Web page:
Some local authorities have already taken positive steps, such as establishing a traffic accident relief fund to help people who do not have enough money to pay their medical bills. Along with this, the authorities should improve social policies and the judiciary process to encourage people to help others and rebuild the moral fabric of society.
The author is a reporter with China Daily.
Education to blame for state of affairs
In the hit-and-run case that claimed the life of Yue Yue, the only heartening (and indeed human) act was that of the 57-year-old refuse collector.
Socially marginalized as she is, the grassroots woman was the only one who helped the toddler, while others, who were probably more educated, turned a blind eye to the victim. This compels us to wonder why and how education has made people more self-centered and less human.
Statistics released by the Ministry of Education earlier this year showed that 31.05 million students were enrolled in institutes of higher learning, with the gross enrollment rate for higher education being 26.5 percent and the average period of education for Chinese people continuing to rise.
The sixth national population census shows that more than 10 percent of the country's population - that is, 120 million of the 1.37 billion people - had attained higher education.
Despite the impressive figures, many Chinese people do not exhibit civilized behavior. The reason is that China's education, both at the basic and higher levels, focuses mainly on competition and material success and is deemed to be a means to an end.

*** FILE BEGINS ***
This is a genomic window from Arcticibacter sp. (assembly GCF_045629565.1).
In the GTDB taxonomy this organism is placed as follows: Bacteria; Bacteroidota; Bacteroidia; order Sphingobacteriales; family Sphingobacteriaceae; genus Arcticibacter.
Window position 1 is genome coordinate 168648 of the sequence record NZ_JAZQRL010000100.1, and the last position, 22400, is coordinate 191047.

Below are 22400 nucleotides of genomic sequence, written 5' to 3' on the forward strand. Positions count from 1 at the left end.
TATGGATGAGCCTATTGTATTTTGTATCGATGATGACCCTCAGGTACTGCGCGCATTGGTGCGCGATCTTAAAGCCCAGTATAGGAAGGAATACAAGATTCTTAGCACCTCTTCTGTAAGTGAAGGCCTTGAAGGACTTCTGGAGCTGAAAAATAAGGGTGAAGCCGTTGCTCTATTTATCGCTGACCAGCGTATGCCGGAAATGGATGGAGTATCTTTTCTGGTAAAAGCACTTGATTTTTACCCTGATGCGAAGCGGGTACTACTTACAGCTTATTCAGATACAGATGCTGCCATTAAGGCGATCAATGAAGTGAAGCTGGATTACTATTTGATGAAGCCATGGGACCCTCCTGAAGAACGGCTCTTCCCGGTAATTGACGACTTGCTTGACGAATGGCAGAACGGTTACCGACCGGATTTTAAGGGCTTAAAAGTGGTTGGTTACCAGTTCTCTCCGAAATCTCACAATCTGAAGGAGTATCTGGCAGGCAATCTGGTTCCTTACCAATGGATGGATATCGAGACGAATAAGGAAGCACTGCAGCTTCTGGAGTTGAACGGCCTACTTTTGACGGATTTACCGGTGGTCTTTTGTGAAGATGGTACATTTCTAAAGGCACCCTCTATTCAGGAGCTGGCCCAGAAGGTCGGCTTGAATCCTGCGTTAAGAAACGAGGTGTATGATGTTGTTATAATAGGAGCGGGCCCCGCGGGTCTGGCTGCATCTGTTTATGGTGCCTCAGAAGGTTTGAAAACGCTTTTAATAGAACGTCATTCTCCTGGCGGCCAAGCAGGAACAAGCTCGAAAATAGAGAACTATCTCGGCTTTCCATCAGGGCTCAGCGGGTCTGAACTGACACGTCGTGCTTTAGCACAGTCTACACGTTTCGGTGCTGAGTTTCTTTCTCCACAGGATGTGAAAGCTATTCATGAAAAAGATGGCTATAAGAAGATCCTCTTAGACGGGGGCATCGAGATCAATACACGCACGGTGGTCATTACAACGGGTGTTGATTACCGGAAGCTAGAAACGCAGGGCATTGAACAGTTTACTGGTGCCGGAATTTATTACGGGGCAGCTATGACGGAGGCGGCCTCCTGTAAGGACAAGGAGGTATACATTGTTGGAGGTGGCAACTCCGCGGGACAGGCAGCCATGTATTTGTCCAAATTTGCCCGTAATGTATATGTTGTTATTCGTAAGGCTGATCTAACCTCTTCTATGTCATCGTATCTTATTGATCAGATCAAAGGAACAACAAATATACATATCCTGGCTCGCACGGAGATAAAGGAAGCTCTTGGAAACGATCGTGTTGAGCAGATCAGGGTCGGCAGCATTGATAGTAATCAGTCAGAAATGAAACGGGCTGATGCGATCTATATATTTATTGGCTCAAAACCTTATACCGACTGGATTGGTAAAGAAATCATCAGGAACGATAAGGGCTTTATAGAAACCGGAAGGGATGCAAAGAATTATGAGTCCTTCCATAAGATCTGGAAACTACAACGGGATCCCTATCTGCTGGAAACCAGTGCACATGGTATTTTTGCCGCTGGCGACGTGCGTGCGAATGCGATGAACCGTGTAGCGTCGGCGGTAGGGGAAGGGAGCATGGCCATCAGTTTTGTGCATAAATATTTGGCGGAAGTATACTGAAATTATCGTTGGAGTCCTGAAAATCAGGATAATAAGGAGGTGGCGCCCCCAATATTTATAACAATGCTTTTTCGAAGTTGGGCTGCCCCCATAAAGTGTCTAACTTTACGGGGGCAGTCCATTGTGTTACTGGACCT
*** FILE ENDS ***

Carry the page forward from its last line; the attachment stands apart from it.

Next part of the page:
From kindergarten to university, education, be it in a classroom or at home, is focused on acquiring knowledge and skills to "succeed" in life, that is, to make as much money as possible. The national college entrance examination-oriented education fuels competition among students, and the extremely competitive environment drains off solicitude and altruism, and forces the younger generation to pursue material success through means fair and foul.
A true incident should prove how materialistic people (including children) have become today. Before the midterm exam for fourth graders at an elementary school, a teacher told a class that one of the girls would not be able to take the exam because her grandfather had died. The reaction of the students left the teacher stunned. The class burst into celebration, because the girl was the top student in the class and her absence meant others could get a better chance of earning a higher rank.
Filial piety, gratitude and other virtues, too, are compromised for the sake of good results in a class or exam.
There are many instances of parents chiding their children for helping neighbors in household chores after school instead of burying themselves in homework. Children are even dissuaded from visiting ill grandparents so that they stay focused on their studies.
So low is filial piety in a country that considers it a great virtue that Peking University, one of the country's top universities, was forced to announce that it would not accept applicants nominated by their secondary school principals if they were found lacking filial piety. But, no matter how well-meaning the move is, it cannot cure the country's ailing moral education.
Many of today's students may have acquired a world of knowledge and the best of skills through utilitarian education, but they lack values, cannot tell right from wrong and are driven by material needs. Worse, hypocrisy seems to have become the norm, for many people who swear by virtue and morals behave quite differently in real life. The indifference of the 18 people who passed by the fatally injured Yue Yue in Foshan is a tragic example of such charlatans.
To rid society of the ills of hypocrisy and excessive material comforts, we have to reform the utilitarian education otherwise we will have to pay too big a price in future.
The author is deputy director of Beijing-based 21st Century Education Research Institute.
(China Daily 10/24/2011 page9)